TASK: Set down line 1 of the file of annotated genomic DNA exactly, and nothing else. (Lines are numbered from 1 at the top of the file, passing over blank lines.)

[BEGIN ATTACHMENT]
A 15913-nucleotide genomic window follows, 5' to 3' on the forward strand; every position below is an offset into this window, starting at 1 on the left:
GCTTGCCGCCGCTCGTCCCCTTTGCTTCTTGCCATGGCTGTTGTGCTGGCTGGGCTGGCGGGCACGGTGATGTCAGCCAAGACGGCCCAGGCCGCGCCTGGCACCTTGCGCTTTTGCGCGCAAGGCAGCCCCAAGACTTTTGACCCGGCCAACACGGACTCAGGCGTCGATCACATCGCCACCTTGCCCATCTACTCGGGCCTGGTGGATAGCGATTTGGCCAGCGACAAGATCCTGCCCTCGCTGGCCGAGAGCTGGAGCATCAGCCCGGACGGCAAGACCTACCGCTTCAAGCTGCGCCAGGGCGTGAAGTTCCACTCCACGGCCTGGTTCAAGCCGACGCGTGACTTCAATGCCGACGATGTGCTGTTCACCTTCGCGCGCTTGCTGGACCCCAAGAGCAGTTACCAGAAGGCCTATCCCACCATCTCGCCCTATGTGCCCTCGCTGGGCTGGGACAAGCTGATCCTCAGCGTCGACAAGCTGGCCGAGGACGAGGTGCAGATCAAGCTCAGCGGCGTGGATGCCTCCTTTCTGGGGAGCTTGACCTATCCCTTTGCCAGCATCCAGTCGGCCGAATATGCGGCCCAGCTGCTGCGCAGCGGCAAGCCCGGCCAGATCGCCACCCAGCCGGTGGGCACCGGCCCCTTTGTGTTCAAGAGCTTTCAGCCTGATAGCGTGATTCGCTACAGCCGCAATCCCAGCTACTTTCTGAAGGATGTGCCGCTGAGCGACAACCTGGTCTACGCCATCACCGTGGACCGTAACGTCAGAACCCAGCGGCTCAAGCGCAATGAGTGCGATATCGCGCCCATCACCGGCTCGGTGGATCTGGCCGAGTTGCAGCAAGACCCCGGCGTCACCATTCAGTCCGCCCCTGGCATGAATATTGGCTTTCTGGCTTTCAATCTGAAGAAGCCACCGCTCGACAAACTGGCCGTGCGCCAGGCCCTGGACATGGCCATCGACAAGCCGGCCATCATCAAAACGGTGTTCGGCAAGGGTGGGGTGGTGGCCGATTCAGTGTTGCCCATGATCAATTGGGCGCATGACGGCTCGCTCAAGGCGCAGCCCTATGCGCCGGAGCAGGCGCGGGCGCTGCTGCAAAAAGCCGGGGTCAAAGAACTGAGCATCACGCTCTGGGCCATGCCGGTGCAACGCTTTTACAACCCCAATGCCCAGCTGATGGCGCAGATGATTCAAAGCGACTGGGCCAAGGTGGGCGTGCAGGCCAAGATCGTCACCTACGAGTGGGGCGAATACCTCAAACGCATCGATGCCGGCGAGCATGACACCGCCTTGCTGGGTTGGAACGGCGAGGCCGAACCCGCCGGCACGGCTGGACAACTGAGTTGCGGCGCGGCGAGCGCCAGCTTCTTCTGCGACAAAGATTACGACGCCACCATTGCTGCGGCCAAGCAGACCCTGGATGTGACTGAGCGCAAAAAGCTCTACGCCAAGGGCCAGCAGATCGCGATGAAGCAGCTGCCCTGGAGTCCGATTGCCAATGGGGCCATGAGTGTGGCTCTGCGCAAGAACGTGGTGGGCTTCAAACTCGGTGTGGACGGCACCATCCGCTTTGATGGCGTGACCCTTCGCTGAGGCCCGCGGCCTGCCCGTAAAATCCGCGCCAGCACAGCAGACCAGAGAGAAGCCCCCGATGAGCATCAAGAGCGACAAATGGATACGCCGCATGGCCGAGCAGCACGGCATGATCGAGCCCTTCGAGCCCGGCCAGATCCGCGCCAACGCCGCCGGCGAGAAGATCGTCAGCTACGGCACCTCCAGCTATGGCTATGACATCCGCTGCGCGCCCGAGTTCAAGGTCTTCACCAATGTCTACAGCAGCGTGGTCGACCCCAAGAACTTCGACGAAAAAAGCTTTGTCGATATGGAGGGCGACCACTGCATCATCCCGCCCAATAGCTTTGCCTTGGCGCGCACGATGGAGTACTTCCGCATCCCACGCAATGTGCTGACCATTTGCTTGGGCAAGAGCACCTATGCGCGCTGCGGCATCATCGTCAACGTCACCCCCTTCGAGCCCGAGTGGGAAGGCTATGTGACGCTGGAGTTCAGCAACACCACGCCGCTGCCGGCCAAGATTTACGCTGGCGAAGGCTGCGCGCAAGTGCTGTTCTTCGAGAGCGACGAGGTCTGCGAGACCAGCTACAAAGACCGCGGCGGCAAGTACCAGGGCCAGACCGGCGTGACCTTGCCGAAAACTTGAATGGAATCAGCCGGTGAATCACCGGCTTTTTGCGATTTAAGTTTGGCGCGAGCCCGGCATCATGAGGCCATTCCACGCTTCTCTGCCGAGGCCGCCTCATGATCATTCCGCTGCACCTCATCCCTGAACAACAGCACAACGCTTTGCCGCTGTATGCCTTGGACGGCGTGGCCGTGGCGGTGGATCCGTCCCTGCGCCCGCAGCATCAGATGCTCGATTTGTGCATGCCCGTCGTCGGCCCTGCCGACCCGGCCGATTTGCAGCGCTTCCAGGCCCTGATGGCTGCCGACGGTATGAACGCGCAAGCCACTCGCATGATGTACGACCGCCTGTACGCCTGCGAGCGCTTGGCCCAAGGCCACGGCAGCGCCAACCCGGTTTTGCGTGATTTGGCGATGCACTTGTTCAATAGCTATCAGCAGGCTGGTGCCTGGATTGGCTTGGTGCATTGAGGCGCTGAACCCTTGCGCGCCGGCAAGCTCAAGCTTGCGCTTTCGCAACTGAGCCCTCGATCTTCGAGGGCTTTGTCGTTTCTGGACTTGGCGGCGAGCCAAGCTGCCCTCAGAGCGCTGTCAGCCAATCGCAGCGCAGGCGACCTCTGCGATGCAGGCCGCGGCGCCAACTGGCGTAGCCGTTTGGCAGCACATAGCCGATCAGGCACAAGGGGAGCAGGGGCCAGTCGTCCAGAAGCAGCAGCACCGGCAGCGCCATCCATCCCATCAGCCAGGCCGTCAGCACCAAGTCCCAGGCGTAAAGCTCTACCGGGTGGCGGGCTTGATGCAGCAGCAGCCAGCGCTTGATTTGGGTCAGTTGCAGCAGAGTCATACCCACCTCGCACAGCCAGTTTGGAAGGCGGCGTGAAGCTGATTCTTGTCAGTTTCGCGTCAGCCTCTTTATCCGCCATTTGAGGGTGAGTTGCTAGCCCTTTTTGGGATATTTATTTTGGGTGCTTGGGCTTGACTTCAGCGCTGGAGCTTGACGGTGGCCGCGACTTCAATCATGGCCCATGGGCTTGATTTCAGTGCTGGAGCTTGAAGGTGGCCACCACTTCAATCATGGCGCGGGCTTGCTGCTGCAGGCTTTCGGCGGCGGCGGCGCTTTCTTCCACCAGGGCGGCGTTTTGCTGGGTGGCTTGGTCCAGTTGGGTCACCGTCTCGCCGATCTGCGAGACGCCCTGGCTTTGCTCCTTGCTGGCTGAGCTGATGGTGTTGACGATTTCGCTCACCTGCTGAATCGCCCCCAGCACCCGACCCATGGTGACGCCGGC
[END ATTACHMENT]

A 15913-nucleotide genomic window follows, 5' to 3' on the forward strand; every position below is an offset into this window, starting at 1 on the left: